Leadership
e-Newsletter
Intelligence Unit Special Reports Special Events Subscribe Sponsored Departments Follow Us

Twitter Facebook LinkedIn RSS

Even in Today's Economy, Creative Solutions Get Hospital Projects Built

J. Todd Robinson, AIA, and Alan P. Richman, for HealthLeaders Media, April 30, 2010

It's possible, even in today's economic climate, for new hospital construction projects to get off the ground. Collaboration and commitment are enabling hospitals of all sizes to be built in a down economy. Old playbooks don't have to be entirely discarded, but they must be revised and adjusted to accommodate a reconfigured playing field.

Notwithstanding hospital sizes, healthcare facilities usually share commonalities. As is the case with most, community hospitals have limited cash to spend and often, marginal operating revenue. Patient census may be challenged as local residents bypass the existing facility to seek care in neighboring communities with newer facilities.

To competitively position these community providers, cost-effective solutions must be created for the construction and operation of new facilities that offer them long-term viability with no sacrifice to their building and clinical programs. Flexible operational efficiencies that eliminate duplications and allow them to better care for patients with tightened staffs should be integral in the design.

Planning and team selection
Once a community hospital makes the decision to improve its physical plant, the key for bringing this vision to reality is having an experienced team. Selection of these parties should be based upon track records with similar projects, experience with FHA-insured financing projects and previous demonstration of open communication within the team framework. Experienced team members can offer cost-effective solutions and creative ideas, as well as keep the process moving through the ever-complicated maze of accessing financing and executing project development.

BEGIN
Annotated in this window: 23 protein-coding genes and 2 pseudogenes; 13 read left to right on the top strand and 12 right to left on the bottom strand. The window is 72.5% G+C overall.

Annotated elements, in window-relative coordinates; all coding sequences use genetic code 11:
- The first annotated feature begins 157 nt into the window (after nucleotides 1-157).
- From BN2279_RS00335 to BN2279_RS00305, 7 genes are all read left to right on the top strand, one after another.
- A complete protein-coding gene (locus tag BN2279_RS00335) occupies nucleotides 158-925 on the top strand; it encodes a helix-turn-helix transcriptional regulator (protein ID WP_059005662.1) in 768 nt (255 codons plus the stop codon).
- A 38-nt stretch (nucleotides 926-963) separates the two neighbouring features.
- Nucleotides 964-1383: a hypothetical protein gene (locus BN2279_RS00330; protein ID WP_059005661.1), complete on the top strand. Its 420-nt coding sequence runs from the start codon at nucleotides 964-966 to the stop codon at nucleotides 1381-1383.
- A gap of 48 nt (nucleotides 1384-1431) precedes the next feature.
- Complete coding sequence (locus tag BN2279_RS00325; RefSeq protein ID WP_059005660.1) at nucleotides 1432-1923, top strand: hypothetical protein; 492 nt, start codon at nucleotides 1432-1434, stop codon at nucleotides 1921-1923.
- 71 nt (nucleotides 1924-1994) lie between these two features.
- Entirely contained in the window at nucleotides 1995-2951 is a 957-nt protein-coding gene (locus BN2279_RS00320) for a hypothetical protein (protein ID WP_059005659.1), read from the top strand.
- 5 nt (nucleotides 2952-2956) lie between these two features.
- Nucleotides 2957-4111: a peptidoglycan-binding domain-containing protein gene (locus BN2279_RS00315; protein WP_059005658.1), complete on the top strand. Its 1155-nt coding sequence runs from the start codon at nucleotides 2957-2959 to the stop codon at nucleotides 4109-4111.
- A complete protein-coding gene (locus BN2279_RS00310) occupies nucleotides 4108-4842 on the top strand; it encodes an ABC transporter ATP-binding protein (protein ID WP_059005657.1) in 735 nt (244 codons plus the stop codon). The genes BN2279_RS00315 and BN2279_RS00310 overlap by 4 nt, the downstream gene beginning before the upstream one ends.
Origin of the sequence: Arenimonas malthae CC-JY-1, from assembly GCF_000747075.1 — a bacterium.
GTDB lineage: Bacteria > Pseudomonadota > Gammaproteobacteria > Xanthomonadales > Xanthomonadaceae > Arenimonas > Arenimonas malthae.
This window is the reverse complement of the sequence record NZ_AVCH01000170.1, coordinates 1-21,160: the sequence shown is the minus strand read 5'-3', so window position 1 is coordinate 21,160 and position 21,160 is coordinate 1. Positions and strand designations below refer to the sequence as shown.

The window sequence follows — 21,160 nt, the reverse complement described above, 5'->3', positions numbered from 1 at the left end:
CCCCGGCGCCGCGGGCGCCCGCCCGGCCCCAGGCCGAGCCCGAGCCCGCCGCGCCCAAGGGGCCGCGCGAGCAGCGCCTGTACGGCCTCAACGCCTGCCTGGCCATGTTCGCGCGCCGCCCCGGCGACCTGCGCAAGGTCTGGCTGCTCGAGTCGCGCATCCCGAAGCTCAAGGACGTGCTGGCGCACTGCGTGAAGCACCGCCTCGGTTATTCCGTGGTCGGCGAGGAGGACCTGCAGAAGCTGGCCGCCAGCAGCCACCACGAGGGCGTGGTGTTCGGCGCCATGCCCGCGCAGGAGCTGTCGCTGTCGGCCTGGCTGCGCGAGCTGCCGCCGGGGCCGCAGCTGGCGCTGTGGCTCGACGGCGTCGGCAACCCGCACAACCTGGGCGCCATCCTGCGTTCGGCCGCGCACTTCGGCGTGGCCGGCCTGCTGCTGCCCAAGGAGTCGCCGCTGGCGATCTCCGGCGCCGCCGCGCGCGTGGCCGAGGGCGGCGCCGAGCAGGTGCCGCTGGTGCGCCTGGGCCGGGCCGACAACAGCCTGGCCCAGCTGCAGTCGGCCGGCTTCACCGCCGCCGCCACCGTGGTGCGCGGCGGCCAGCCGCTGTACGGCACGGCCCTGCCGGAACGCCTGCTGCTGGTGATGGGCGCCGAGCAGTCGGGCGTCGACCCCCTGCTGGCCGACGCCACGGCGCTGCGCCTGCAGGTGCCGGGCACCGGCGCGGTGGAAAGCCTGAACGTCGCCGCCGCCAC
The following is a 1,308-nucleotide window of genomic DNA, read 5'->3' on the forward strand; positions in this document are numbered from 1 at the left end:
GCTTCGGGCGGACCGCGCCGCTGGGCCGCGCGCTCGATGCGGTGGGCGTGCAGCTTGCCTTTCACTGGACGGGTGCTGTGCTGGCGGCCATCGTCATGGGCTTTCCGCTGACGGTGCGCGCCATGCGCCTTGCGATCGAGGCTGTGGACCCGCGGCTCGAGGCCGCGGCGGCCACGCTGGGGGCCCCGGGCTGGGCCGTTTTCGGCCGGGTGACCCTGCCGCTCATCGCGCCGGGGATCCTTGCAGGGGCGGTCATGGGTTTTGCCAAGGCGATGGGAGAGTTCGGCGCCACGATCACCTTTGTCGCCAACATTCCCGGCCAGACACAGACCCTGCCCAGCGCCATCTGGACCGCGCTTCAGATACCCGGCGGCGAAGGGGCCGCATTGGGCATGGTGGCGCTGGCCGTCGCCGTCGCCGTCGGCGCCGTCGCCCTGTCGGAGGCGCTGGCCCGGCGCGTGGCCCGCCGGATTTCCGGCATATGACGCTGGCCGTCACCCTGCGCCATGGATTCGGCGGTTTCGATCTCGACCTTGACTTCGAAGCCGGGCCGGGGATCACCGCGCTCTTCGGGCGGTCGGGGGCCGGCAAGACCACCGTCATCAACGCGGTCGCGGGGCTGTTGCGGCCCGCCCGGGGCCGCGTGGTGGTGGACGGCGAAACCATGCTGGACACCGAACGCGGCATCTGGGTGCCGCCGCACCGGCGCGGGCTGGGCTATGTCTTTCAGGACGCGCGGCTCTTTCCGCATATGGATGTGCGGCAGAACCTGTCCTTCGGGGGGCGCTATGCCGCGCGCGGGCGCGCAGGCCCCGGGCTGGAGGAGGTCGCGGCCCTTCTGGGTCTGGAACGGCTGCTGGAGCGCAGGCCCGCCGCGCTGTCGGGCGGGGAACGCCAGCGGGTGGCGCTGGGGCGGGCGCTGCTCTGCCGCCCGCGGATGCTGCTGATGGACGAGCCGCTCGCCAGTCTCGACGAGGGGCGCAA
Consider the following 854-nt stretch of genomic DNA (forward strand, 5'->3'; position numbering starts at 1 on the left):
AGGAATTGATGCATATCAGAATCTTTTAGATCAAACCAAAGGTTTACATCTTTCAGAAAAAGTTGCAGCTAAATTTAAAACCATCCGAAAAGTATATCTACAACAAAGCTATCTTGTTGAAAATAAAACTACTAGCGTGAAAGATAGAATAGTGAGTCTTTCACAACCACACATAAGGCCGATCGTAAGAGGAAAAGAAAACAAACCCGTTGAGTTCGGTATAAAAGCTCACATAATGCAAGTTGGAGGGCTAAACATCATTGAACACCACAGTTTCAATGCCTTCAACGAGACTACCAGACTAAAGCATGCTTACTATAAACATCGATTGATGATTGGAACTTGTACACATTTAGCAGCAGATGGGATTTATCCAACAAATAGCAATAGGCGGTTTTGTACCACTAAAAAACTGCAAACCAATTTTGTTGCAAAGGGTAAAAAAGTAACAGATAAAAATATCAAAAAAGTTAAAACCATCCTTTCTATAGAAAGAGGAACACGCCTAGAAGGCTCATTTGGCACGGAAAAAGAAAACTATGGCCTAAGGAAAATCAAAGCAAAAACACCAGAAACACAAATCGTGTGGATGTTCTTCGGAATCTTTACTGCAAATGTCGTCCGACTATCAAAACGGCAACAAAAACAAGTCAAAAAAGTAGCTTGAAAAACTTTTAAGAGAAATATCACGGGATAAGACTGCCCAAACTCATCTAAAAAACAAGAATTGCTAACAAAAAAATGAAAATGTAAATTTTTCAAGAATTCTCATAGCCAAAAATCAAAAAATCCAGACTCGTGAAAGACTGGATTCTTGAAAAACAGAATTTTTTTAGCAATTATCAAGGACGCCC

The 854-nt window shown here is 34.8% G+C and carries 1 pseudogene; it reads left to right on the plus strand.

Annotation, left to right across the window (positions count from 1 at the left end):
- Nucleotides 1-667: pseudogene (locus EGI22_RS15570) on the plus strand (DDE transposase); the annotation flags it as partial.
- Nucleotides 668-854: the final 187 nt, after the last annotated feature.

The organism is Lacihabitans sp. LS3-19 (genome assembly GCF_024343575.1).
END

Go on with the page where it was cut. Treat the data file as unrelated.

No matter the project, team selection is more critical than ever before. To lead the process, two tracks must be navigated: project development and financial planning, and loan funding. Master planning and debt capacity analytics are essential to managing the hospital's finite time and dollars. The early selection of an FHA mortgage banker/financial advisor and architect who understand the financial limitations of small hospitals can best assure that a hospital's project expectations match the realities of its financial wherewithal. During the planning process, as the project scope and budget take shape, additional team members are required, such as the owner's representative, construction manager, feasibility consultant and legal counsel.

Working together as team, the planning process most certainly will culminate in the commencement of the project design and financing stage. As the project's affordability becomes more apparent, goodwill delivered by enhanced community buy-in further bolsters fundraising and the dynamics of local politics.

Financing
While availability of funding sources is not what it once was, there is still hope for community hospitals needing to build a new facility. A funding vehicle that can be utilized is the FHA Section 242 insured mortgage loan from the U.S. Department of Housing and Urban Development. The reduced FHA 242 borrowing rates increase hospital debt capacity and can turn unaffordable projects into financially viable ones.